The Cleveland Indians have a number of exciting prospects in the organization fans can’t wait to see.
But anytime we bring them up, the idea of service-time manipulation must be mentioned.
So what does that term mean?
It has to do with MLB’s convoluted financial structure and how long players have to wait before hitting free agency.
Let’s break it down in simple terms.
The Practice of Service-Time Manipulation
There are many caveats to this system, but we will go over it in its most basic sense.
MLB players need six years of service to qualify for free agency.
A year of service is 172 days on the active roster.
After three years of service, players are eligible for arbitration.
Teams want to keep players cost-controlled for as long as possible, even if they can help the team in the present.
So what do teams do to ensure that happens?
They manipulate the service time.
For example, it is not uncommon for teams to call up a top prospect right at the time when he won’t qualify for a full year of service.
Someone like Nolan Jones, who may be ready now, will be called up in May or June to prevent him from getting his first full year of service.
Roster moves today:
Optioned to @CLBClippers
INF Nolan Jones
RHP Carlos Vargas
LHP Scott Moss
RHP Eli Morgan
RHP Jean Carlos Mejía
Reassigned to Depth Camp
RHP Kyle Dowdy
OF Billy Hamilton
Traded to @Reds for cash
INF Mike Freeman
+Roster at 48 players
— Tribeinsider (@tribeinsider) March 12, 2021
This is the manipulation in its most basic sense.
Teams have their timelines and know exactly when players can be called up.
That is why Francisco Lindor only appeared in 99 games for the Indians back in 2015.
He was already talented enough to start right away, but the team waited on his clock and it started ticking in 2016 instead.
Will This Happen in 2021?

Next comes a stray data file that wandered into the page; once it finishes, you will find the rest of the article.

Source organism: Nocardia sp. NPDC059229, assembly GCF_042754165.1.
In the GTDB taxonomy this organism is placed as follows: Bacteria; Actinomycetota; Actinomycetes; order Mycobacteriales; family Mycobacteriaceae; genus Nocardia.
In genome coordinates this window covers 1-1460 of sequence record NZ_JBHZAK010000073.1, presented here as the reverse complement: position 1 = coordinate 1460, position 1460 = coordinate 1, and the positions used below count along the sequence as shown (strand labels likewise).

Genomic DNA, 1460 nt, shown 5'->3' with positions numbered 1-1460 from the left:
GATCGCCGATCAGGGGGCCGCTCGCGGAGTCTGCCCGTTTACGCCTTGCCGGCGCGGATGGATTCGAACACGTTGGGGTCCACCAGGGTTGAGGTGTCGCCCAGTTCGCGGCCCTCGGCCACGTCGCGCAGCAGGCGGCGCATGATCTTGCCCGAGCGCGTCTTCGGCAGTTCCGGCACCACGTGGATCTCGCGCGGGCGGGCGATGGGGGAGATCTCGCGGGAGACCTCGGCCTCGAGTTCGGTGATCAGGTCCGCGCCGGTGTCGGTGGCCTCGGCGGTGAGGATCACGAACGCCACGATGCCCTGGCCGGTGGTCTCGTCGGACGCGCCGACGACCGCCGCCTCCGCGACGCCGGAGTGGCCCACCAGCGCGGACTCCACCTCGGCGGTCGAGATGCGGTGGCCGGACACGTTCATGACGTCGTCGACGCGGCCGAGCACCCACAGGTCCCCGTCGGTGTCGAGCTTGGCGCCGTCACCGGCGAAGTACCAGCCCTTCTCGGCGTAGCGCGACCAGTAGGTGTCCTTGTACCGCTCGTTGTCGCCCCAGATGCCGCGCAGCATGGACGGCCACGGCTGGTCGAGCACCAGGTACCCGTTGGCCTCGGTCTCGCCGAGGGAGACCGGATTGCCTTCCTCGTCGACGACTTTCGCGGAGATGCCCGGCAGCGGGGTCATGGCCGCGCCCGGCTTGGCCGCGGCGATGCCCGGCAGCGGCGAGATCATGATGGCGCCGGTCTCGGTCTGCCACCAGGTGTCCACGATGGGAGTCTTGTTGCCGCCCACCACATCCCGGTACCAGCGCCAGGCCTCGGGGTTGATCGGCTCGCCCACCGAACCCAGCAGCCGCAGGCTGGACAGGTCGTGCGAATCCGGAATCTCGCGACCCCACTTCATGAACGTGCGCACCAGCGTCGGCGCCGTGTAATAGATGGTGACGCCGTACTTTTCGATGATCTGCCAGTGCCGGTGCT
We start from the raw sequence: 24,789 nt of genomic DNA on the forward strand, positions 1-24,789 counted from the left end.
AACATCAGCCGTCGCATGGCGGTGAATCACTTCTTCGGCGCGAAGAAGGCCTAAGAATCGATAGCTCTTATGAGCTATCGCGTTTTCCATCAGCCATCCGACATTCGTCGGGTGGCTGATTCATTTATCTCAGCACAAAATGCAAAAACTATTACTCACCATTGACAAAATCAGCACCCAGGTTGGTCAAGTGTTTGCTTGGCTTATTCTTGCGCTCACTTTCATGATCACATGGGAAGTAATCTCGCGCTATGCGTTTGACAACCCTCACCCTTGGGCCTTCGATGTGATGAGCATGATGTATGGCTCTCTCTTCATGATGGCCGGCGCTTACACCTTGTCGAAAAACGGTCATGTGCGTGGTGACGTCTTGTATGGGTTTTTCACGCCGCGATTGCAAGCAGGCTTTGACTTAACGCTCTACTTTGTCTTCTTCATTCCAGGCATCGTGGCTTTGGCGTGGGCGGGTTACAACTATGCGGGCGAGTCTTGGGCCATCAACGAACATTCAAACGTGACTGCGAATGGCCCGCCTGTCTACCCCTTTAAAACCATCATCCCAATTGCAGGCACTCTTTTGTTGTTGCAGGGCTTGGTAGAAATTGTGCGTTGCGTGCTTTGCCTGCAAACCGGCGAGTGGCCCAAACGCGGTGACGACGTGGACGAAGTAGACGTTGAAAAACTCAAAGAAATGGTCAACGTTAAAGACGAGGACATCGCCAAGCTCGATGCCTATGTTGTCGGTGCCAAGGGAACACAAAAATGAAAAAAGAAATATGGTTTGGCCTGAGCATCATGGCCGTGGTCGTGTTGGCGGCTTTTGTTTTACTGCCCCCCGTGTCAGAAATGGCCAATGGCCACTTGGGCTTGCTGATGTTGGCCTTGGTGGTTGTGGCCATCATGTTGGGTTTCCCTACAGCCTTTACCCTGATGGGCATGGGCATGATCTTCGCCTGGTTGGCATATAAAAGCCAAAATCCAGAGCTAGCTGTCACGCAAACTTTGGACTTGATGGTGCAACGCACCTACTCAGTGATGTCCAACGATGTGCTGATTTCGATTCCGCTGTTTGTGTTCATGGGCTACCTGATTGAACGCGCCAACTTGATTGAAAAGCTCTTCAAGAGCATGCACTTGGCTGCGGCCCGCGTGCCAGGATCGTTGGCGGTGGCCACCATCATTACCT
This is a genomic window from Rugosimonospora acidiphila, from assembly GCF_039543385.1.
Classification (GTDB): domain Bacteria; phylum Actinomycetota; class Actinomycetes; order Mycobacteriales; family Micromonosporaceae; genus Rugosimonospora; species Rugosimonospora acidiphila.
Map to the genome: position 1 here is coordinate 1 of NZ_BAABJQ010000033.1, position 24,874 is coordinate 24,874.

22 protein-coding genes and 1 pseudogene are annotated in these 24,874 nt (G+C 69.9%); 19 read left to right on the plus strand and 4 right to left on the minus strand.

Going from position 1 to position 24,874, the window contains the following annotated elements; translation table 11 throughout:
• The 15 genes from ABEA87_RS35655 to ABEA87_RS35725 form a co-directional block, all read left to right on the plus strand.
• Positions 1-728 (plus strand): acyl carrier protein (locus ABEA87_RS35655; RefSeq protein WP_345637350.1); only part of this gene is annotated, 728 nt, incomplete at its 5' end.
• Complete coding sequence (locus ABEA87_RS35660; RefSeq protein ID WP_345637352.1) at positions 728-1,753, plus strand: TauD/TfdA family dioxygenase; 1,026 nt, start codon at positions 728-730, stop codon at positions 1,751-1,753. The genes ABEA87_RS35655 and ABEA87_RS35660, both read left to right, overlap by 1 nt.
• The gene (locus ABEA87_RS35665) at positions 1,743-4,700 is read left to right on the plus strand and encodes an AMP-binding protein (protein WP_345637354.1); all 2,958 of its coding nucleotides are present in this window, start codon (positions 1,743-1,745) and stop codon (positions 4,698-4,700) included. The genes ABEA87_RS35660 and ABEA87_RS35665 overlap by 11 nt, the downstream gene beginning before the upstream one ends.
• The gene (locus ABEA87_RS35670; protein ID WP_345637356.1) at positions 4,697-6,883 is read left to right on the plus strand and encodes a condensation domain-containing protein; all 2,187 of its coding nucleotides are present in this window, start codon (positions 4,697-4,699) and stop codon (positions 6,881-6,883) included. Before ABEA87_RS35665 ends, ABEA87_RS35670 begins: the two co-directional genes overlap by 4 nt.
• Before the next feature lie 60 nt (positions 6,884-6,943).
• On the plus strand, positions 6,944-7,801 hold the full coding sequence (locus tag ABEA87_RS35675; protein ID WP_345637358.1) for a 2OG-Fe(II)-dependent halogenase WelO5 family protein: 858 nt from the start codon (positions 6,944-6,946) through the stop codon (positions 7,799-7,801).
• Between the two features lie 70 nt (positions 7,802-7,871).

The short answer is yes.
This always happens.
This is an open secret by front offices who may claim they want young players to get just a bit more time in the minors before reaching the majors.
Ultimately, it is a bad lie.
Things are also different in 2021 as the entire minor league season has been pushed back to start in May.
Teams will opt for prospects to go to minor league camp or the alternate training site instead of getting live game action in April.
That is just the way the league operates.
Service time manipulation isn’t a Dolan issue. It makes a lot of sense for certain teams because of the construct MLB has created.
There are plenty of reasons to hate on the Dolans, but Nolan Jones is not one. https://t.co/Pv1K6YWU6t
— Gage (@GageEHC) March 12, 2021
Obviously, this causes tension between players and clubs.
Why would a player want to re-sign with a team that purposely limited his play for a year?
Anything can happen on a baseball field and ultimately, players shouldn’t have their earnings limited by this manipulation.
This explains why the Indians routinely have had players in the Opening Day lineup who are gone within weeks.
The players and owners are going to have to figure out how to solve this problem during the next collective bargaining process.
Both players and fans are hurt when top talent is not on the field strictly for financial reasons.